How to integrate new chicks into existing flock... help please!

Discussion in 'Managing Your Flock' started by Renee572, Jan 28, 2015.

  1. Renee572

    Renee572 Songster

    Apr 11, 2014
    I have 4 hens that are about 40 weeks. So far they have all been very calm and seem to get along rather well. I hatched 1 chick in december and since I didn't have any others hatch I got that chick a store bought friend. Those 2 are now 6 and 7 weeks old. And most recently I hatched 18 chicks who are less than a week old.

    My question is how do I go about integrating all the chicks. Do I start by integrating the 2 older chicks with the big girls and then add the littler ones when they are a bit older?

    Right now I have the 6 and 7 week olds in a dog crate in my garage. I was planning on putting the dog crate inside the coop so the big girls can see those 2 without actually being able to get to them. I thought I'd give them a few weeks and then take the crate out and leave the 2 girls To roost one night.

    I figured I'd do the same method with the younger ones but they won't all fit in the dog crate so I'll have to come up with something different for that.

    Any suggestions would be great.
    Oh and my big girls free range in my yard almost every day.
  2. Judy

    Judy Crowing

    Feb 5, 2009
    South Georgia
    In the end, it will be a matter of what works for you. Free ranging chickens tend to integrate better than penned ones as they have the space to get away from one another. On the other hand mixing chickens of different sizes can be disastrous for the small ones.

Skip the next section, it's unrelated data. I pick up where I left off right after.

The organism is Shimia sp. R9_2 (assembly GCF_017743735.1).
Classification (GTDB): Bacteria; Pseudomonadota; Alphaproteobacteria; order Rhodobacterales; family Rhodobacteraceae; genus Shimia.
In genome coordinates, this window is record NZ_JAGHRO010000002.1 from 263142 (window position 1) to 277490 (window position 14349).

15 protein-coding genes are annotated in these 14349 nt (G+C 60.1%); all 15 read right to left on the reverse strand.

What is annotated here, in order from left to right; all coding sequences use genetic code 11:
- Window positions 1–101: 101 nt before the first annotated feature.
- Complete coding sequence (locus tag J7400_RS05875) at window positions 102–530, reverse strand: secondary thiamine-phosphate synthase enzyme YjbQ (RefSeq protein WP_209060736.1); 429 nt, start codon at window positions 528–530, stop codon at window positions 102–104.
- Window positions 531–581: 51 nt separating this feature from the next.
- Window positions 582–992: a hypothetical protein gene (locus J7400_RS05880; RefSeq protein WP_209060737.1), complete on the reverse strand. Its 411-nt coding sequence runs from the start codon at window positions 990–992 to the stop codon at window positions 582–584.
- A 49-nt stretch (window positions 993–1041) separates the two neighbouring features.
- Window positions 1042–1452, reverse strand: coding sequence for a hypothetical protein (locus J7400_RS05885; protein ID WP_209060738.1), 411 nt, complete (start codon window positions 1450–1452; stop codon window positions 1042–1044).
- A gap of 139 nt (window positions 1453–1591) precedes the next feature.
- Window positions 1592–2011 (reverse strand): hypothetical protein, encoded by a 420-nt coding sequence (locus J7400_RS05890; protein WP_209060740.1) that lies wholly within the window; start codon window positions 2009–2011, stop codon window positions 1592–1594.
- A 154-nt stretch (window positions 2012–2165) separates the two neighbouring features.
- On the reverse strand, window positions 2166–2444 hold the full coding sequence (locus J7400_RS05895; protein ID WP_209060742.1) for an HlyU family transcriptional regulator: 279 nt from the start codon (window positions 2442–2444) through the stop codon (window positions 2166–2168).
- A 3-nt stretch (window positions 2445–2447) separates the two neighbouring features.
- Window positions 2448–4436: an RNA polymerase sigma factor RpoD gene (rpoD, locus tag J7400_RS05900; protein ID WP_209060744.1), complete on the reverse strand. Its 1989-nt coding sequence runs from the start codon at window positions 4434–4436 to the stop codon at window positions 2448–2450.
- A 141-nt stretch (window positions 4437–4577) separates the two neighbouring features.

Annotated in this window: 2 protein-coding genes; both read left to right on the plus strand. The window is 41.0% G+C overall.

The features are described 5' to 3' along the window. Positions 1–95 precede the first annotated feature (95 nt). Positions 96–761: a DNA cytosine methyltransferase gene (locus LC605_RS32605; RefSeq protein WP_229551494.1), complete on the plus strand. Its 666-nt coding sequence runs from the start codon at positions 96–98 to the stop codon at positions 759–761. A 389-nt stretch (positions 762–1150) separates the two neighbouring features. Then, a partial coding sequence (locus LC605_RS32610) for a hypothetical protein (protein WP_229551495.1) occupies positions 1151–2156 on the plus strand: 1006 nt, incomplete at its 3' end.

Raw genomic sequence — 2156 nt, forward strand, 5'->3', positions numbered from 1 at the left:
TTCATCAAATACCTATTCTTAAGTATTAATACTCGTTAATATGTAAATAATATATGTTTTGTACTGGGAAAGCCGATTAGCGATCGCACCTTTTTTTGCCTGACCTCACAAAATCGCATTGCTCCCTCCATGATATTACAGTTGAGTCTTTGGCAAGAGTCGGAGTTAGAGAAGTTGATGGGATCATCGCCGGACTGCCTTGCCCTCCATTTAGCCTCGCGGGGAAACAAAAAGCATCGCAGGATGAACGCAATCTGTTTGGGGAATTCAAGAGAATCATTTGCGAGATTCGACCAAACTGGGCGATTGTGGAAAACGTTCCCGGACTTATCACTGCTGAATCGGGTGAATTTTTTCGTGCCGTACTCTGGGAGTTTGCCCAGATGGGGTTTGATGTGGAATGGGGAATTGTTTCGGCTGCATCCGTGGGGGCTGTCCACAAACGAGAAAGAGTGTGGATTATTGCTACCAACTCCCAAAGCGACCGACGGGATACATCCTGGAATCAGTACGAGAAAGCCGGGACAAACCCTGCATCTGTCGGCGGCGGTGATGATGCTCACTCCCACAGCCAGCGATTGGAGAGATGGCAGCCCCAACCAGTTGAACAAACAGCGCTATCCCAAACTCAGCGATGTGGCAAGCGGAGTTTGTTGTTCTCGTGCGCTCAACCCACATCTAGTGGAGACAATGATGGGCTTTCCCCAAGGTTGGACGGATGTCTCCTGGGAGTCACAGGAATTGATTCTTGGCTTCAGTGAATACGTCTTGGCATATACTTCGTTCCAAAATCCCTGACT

This is a link to an excellent article on integration. For you, you can skip the parts about quarantine in the first part, and read about methods toward the end.

    Good luck!
  3. Renee572

    Renee572 Songster

    Apr 11, 2014
    Thanks Judy, that was helpful!
  4. aart

    aart Chicken Juggler!

    Nov 27, 2012
    SW Michigan
    My Coop
    That's a great article...I have it linked in my notes too(pasted below), along with some personal experience with integrating a range of chick ages. I would suggest to integrate your chicks first to form a unit, then integrate them to the flock.
    Best of CLuck to yas!

    Here's some notes I've taken on integration that I found to be very helpful.
    See if any of them, or the links provided, might offer some tips that will assist you in your situation:

    Integration of new chickens to flock.

    Consider medical quarantine:
    BYC Medical Quarantine Article
    Poultry Biosecurity
    BYC 'medical quarantine' search

    Confine new birds within sight but physically segregated from older/existing birds for several weeks, so they can see and get used to each other but not physically interact. Integrating new birds of equal size works best.

    For smaller chicks I used a large wire dog crate right in the coop for the smallers. I removed the crate door and put up a piece of wire fencing over the opening and bent up one corner just enough for the smallers to fit thru but the biggers could not. Feed and water inside the crate for the smallers. Make sure the smallers know how to get in and out of the crate opening before exposing them to the olders. this worked out great for me, by the time the crate was too small for the them to roost in there(about 3 weeks), they had pretty much integrated themselves to the olders.